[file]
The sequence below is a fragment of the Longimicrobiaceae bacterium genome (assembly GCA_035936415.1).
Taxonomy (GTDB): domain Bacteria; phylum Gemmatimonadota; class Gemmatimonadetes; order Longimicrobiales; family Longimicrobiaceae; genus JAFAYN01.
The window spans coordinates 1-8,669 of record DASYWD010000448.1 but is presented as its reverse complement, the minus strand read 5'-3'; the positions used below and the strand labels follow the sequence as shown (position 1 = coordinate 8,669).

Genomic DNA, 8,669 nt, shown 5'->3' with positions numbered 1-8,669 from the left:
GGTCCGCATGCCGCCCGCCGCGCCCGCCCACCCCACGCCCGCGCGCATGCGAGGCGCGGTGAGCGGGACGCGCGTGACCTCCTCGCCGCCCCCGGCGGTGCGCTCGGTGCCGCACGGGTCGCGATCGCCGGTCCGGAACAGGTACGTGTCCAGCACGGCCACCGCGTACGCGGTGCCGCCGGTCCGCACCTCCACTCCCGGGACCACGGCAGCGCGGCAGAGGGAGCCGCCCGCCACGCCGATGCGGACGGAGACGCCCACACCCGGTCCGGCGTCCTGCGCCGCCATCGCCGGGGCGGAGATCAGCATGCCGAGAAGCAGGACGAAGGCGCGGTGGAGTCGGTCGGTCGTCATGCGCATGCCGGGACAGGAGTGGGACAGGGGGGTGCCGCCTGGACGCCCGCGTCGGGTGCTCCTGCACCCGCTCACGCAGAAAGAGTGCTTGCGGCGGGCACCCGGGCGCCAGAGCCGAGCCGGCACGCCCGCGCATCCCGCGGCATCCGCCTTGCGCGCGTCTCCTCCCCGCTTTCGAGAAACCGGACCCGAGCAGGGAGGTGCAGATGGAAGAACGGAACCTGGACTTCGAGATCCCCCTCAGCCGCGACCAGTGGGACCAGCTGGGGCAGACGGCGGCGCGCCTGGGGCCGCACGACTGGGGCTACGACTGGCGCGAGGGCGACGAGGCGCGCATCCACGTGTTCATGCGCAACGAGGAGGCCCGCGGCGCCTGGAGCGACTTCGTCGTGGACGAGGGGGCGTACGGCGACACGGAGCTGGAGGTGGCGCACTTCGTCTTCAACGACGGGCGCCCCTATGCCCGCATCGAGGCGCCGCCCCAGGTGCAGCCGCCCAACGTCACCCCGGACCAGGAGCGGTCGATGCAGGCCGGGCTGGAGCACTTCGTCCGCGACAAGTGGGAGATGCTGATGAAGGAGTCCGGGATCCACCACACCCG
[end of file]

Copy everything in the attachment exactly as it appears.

The sequence below is a fragment of the Longimicrobiaceae bacterium genome (assembly GCA_035936415.1).
Taxonomy (GTDB): domain Bacteria; phylum Gemmatimonadota; class Gemmatimonadetes; order Longimicrobiales; family Longimicrobiaceae; genus JAFAYN01.
The window spans coordinates 1-8,669 of record DASYWD010000448.1 but is presented as its reverse complement, the minus strand read 5'-3'; the positions used below and the strand labels follow the sequence as shown (position 1 = coordinate 8,669).

Genomic DNA, 8,669 nt, shown 5'->3' with positions numbered 1-8,669 from the left:
GGTCCGCATGCCGCCCGCCGCGCCCGCCCACCCCACGCCCGCGCGCATGCGAGGCGCGGTGAGCGGGACGCGCGTGACCTCCTCGCCGCCCCCGGCGGTGCGCTCGGTGCCGCACGGGTCGCGATCGCCGGTCCGGAACAGGTACGTGTCCAGCACGGCCACCGCGTACGCGGTGCCGCCGGTCCGCACCTCCACTCCCGGGACCACGGCAGCGCGGCAGAGGGAGCCGCCCGCCACGCCGATGCGGACGGAGACGCCCACACCCGGTCCGGCGTCCTGCGCCGCCATCGCCGGGGCGGAGATCAGCATGCCGAGAAGCAGGACGAAGGCGCGGTGGAGTCGGTCGGTCGTCATGCGCATGCCGGGACAGGAGTGGGACAGGGGGGTGCCGCCTGGACGCCCGCGTCGGGTGCTCCTGCACCCGCTCACGCAGAAAGAGTGCTTGCGGCGGGCACCCGGGCGCCAGAGCCGAGCCGGCACGCCCGCGCATCCCGCGGCATCCGCCTTGCGCGCGTCTCCTCCCCGCTTTCGAGAAACCGGACCCGAGCAGGGAGGTGCAGATGGAAGAACGGAACCTGGACTTCGAGATCCCCCTCAGCCGCGACCAGTGGGACCAGCTGGGGCAGACGGCGGCGCGCCTGGGGCCGCACGACTGGGGCTACGACTGGCGCGAGGGCGACGAGGCGCGCATCCACGTGTTCATGCGCAACGAGGAGGCCCGCGGCGCCTGGAGCGACTTCGTCGTGGACGAGGGGGCGTACGGCGACACGGAGCTGGAGGTGGCGCACTTCGTCTTCAACGACGGGCGCCCCTATGCCCGCATCGAGGCGCCGCCCCAGGTGCAGCCGCCCAACGTCACCCCGGACCAGGAGCGGTCGATGCAGGCCGGGCTGGAGCACTTCGTCCGCGACAAGTGGGAGATGCTGATGAAGGAGTCCGGGATCCACCACACCCG